Skip to content

New Office 2019 login troubles and how to fix them

It seems that Microsoft has quietly changed how they enforce Office 2019 licences on a single computer.  Some people are discovering that they can’t use Office 2019 the way they did a few months ago.

Office 2019 is the perpetual licence, one-time payment version of Microsoft Office.  You buy the right to install and use on just one computer.  In Microsoft legalese, Office 2019 is a single ‘per device’ licence.  (Microsoft 365 is licenced by user, not device).

See Does an Office licence work for two users on a computer?

Until recently, more than one person could use Office 2019 on a single computer.  Commonly a couple might have separate Windows logins on the same computer.  Each could run Office 2019 as a separate user.

Now the Windows login may prevent Office 2019 from working fully.

None of this applies to Office 2019 for Mac for reasons that will become obvious in a moment.

Two logins – Windows and Office

A short pause to explain there are two logins at play with Microsoft, Windows and Office licencing.

There’s a login to a computer, in this case a Windows 10 computer.  Many Windows 10 logins use an online Microsoft account which is what most people have because Microsoft strongly encourages it.  A local (offline) is possible though that option is hidden.  The online/offline distinction will become important later.

Office 365/2010 software also has a login – it appears at top right of Office software like this:

The Windows and Office logins don’t have to be the same account, though they often are with the same Microsoft account for both.  Multiple Office logins are possible (e.g. work and personal) with fast switching between them.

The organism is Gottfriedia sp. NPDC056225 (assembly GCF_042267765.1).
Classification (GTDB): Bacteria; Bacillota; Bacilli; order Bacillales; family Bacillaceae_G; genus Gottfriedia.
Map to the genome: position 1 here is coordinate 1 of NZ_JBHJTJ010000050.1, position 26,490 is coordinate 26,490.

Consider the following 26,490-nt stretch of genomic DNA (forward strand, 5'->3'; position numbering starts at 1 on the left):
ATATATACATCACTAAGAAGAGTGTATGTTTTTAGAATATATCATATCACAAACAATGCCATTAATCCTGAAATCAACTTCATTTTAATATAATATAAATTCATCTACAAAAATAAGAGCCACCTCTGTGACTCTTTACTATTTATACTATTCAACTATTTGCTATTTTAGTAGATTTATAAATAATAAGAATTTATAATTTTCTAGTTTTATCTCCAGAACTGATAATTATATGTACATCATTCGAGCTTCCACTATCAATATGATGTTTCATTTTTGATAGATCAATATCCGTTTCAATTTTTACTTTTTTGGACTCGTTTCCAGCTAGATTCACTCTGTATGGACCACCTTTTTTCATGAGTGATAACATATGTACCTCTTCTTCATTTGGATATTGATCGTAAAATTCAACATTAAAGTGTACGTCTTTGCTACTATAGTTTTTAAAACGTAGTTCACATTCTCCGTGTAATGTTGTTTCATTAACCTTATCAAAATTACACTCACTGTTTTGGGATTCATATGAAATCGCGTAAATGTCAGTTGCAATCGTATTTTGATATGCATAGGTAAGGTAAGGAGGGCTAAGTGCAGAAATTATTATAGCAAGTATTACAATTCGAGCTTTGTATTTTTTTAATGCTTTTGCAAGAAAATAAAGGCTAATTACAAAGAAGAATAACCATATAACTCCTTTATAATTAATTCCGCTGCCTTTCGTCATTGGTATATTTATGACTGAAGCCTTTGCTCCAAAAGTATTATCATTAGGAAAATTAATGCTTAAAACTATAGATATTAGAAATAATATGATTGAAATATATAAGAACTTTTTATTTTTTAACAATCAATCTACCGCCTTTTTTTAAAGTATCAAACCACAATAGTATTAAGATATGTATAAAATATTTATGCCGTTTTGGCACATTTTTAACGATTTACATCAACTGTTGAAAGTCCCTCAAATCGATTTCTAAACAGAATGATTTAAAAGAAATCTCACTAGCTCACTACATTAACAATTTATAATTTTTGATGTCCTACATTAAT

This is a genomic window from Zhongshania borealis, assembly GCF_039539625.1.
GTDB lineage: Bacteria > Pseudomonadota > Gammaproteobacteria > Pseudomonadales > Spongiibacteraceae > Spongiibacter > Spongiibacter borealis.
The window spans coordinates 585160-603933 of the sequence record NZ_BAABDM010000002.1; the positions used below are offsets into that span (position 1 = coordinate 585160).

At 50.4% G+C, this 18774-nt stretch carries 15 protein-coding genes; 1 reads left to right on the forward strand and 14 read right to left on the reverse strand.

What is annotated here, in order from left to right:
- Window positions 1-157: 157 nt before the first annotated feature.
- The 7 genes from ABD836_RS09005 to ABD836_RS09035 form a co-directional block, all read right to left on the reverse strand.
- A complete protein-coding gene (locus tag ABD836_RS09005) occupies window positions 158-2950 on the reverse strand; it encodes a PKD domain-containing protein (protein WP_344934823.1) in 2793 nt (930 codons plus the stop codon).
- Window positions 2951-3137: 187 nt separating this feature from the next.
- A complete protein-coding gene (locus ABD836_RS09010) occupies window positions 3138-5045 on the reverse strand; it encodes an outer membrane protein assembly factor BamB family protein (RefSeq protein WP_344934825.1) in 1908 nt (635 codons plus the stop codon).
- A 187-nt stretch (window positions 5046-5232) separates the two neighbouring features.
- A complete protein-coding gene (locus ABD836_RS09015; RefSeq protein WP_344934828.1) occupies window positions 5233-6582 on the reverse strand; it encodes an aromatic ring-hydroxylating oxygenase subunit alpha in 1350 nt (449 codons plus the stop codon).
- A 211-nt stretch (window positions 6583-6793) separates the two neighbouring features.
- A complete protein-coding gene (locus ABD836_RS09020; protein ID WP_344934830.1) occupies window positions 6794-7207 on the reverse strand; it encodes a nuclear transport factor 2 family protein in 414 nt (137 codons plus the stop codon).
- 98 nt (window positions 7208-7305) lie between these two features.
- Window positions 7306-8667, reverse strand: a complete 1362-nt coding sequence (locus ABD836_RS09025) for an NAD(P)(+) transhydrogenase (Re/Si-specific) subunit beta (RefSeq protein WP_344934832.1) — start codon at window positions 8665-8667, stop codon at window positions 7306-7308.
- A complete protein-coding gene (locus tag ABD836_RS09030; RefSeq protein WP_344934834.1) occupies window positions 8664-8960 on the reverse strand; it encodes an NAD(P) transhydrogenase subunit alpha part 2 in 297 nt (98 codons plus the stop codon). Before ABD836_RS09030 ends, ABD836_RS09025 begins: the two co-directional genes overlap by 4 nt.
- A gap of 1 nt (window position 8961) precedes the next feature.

Office 2019 logins

Office 2019 is allowed on a single computer with any account login or none. 

The Office login didn’t have to be linked to the original Office 2019 purchaser.  The same applies to older perpetual licence releases like Office 2016 and Office 2013 – anyone could use it on the one computer.

We’ve tested this with a current Office 2019 release on one computer.  The software works fully with a variety of Microsoft account logins or no Office login at all.

Office 2019 linked to Windows online login

The Windows login is now somehow tied to use of Office 2019. 

That’s very strange – it’s not the Office login that’s affecting Office 2019 licencing but the Windows 10 / Microsoft account login.

Users are reporting that their Windows login (tied to a Microsoft online account) disables Office 2019 for everyone except the original Office 2019 purchaser.  By ‘disabled’ we mean Reduced Functionality mode where no editing of documents is allowed.

Curiouser and curiouser.

Is this accidental or another little Microsoft nudge to encourage a switch to Microsoft 365 annual ‘subscriptions’.

A Microsoft forum thread is an example of this licencing strangeness and the workaround suggested by ‘Rohn007’.

The workaround

Most Office 2019 users won’t strike this problem.  Only if you’re sharing a single computer with two or more people might the login problem arise.

The fix is to use a local Windows account instead of a Microsoft account/online login.  Start Windows with a local/offline login then Office 2019 works fully.

Make a Windows 10 local login

To add a local login Windows 10 user, go into Windows with an administrator account.

Settings | Accounts | Family and other users | Other Users | Add someone else to this PC.

Then Microsoft will try to force a Microsoft account login. Instead choose “I don’t have this persons sign-in information” then (at last) you’ll see the choice ‘Add a user without a Microsoft account’

After that you can make a new local Windows account with a username and password.

More Office 2019, Microsoft 365 ‘latest version’ confusion
Office 2019 for $39.99 – deal or scam?
The realistic guide to fixing Office 365/Office 2019 update problems
Is Onenote really included in Office 2019?

About this author

Office Watch is the independent source of Microsoft Office news, tips and help since 1996. Don't miss our famous free newsletter.